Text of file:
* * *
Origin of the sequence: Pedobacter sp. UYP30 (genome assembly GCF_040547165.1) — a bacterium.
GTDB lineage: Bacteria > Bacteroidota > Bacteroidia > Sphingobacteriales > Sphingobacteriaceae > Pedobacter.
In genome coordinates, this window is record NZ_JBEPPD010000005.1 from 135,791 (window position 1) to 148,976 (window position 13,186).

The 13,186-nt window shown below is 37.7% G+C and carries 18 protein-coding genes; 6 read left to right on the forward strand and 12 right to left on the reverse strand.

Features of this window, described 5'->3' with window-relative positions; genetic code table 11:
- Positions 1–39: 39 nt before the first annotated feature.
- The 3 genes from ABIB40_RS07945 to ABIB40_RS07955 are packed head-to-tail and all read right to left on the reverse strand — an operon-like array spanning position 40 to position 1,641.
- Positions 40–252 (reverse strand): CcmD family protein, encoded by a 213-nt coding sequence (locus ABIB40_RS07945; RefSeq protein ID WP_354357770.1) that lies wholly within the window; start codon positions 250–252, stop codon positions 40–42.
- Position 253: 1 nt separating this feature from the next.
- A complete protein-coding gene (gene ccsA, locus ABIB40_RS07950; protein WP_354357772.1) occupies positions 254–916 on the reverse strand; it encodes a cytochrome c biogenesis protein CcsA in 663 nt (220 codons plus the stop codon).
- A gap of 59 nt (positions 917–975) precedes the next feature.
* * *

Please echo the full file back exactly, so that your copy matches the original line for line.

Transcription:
Origin of the sequence: Pedobacter sp. UYP30 (genome assembly GCF_040547165.1) — a bacterium.
GTDB lineage: Bacteria > Bacteroidota > Bacteroidia > Sphingobacteriales > Sphingobacteriaceae > Pedobacter.
In genome coordinates, this window is record NZ_JBEPPD010000005.1 from 135,791 (window position 1) to 148,976 (window position 13,186).

The 13,186-nt window shown below is 37.7% G+C and carries 18 protein-coding genes; 6 read left to right on the forward strand and 12 right to left on the reverse strand.

Features of this window, described 5'->3' with window-relative positions; genetic code table 11:
- Positions 1–39: 39 nt before the first annotated feature.
- The 3 genes from ABIB40_RS07945 to ABIB40_RS07955 are packed head-to-tail and all read right to left on the reverse strand — an operon-like array spanning position 40 to position 1,641.
- Positions 40–252 (reverse strand): CcmD family protein, encoded by a 213-nt coding sequence (locus ABIB40_RS07945; RefSeq protein ID WP_354357770.1) that lies wholly within the window; start codon positions 250–252, stop codon positions 40–42.
- Position 253: 1 nt separating this feature from the next.
- A complete protein-coding gene (gene ccsA, locus ABIB40_RS07950; protein WP_354357772.1) occupies positions 254–916 on the reverse strand; it encodes a cytochrome c biogenesis protein CcsA in 663 nt (220 codons plus the stop codon).
- A gap of 59 nt (positions 917–975) precedes the next feature.